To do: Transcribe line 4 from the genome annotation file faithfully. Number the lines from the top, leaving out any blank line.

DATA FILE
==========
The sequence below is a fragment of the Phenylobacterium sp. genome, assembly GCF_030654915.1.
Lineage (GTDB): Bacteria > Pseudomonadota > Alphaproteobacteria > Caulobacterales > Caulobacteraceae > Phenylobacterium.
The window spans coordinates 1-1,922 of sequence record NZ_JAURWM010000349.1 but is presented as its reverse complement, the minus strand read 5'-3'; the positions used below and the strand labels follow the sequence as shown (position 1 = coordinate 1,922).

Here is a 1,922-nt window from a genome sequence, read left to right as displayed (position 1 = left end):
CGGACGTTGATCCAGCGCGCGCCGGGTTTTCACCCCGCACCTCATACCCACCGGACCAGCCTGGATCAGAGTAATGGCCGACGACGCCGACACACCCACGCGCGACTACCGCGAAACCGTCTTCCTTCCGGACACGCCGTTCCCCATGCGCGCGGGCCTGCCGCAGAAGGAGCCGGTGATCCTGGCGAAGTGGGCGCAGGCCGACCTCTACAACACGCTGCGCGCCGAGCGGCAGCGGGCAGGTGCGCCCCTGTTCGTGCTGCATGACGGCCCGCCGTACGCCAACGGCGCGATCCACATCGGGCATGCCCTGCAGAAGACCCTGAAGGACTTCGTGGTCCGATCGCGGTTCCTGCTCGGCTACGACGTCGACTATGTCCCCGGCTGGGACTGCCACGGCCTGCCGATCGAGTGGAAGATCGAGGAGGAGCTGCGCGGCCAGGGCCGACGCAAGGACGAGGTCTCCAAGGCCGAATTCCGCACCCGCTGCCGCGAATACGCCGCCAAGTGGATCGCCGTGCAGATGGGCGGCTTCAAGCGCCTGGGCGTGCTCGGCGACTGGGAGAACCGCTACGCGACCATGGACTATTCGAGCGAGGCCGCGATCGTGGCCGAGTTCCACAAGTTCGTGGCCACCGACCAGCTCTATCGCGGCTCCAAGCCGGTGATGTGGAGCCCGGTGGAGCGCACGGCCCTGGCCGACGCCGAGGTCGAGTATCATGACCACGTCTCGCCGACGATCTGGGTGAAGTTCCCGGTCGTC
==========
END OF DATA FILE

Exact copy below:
Here is a 1,922-nt window from a genome sequence, read left to right as displayed (position 1 = left end):